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Citation Information

Type Journal Article - Diversity and disparities: America enters a new century
Title Divergent paths of American families
Publication (Day/Month/Year) 2013
Page numbers 237-269
URL http://www.s4.brown.edu/us2010/Data/Report/report09112013.pdf
For a very long time, a typical American family consisted of a working husband, a stay-at-home
wife, and children. This traditional family was portrayed in popular TV dramas and sitcoms
during the 1950s and 1960s, such as Father Knows Best and Leave it to Beaver and represented
what an ideal family looked like. Over time, especially since the 1970s, American families have
been undergoing fundamental changes. The so-called traditional family is now much less
common; the transformation of marriage as a social institution means that young adults today
have many more options about partnering and parenting (Cherlin 2004). Some young Americans
delay marriage and others forgo marriage altogether (Lichter and Qian 2004; McLanahan and
Casper 1995). Unmarried cohabitation, which is typically a short-lived living arrangement, has
emerged to be the initial coresidential choice among most young men and women. Marriage is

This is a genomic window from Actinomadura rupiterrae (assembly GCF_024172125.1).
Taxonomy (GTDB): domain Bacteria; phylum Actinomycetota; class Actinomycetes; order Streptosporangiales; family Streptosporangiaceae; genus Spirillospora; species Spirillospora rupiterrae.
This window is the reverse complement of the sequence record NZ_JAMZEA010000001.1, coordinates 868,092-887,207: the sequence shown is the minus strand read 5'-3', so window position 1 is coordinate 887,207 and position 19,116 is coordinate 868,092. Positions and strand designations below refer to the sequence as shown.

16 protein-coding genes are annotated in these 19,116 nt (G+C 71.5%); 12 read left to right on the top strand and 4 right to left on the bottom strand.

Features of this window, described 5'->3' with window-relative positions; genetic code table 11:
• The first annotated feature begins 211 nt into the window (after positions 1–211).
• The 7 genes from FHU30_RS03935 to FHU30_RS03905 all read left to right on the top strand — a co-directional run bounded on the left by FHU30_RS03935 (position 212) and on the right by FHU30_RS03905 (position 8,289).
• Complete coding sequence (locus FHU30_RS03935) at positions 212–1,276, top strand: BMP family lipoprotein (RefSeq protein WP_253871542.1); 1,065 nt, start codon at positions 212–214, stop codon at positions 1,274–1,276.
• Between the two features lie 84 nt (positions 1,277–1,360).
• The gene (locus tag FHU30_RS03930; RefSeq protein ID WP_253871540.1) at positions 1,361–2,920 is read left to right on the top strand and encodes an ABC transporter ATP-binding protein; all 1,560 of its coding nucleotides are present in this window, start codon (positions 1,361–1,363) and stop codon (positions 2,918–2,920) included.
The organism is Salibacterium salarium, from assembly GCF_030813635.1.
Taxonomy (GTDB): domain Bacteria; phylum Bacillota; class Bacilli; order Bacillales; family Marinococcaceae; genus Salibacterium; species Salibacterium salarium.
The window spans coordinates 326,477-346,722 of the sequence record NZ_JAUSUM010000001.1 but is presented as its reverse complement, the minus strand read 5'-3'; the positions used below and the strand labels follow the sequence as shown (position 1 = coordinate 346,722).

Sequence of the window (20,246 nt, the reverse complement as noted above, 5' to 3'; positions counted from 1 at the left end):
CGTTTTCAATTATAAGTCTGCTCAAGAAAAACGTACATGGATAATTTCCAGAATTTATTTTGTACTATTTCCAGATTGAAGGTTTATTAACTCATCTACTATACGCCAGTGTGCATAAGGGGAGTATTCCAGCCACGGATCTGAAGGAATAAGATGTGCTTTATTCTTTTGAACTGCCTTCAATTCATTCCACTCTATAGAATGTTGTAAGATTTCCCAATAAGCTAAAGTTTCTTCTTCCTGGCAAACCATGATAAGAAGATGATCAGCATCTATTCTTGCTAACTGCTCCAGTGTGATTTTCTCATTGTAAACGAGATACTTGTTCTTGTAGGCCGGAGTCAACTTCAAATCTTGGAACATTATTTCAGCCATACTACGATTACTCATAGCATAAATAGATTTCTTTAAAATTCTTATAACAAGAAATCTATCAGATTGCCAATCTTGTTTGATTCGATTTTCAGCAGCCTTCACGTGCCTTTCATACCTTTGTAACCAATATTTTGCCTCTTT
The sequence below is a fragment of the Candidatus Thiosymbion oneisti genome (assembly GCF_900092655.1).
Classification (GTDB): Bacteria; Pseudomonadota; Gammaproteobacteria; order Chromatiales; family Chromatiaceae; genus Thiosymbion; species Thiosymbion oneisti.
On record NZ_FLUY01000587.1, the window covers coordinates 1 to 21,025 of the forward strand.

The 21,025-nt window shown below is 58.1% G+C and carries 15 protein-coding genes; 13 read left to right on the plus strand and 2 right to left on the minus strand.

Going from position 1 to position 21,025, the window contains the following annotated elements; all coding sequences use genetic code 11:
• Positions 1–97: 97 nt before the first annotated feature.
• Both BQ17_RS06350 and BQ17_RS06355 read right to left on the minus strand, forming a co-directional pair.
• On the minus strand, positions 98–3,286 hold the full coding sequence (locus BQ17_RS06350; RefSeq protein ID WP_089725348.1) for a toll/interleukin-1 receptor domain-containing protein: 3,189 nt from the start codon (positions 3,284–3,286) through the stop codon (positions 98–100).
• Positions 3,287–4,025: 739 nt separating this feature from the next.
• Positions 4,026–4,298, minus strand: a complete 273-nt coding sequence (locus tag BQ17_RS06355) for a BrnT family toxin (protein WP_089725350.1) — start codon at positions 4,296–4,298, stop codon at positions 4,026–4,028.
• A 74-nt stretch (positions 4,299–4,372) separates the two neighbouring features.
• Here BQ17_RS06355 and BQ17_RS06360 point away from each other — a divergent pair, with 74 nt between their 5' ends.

no longer “till death do us apart” for all because divorce and separation have become
commonplace. Over the life course, individuals experience more cohabitations, remarriages, and
relationship disruptions (Cherlin 2004).
As a result, marital and cohabiting unions have become transitory in the United States.
Men and women cohabit, marry, separate or divorce, once or even multiple times, a phenomenon
described as “American marriage-go-round” (Cherlin 2009). Family structure has become more
diverse — smaller shares of traditional families and more dual earner families, declining
percentages of married families and more cohabiting or single parent families, multigenerational
families, and same-sex couples (Casper and Bianchi 2002; Ellwood and Jencks 2004; Lichter and
Qian 2004). Consequently, fewer children today live in traditional families with both biological
parents, and more live with single-parents, with step-parents, or with parents and their cohabiting

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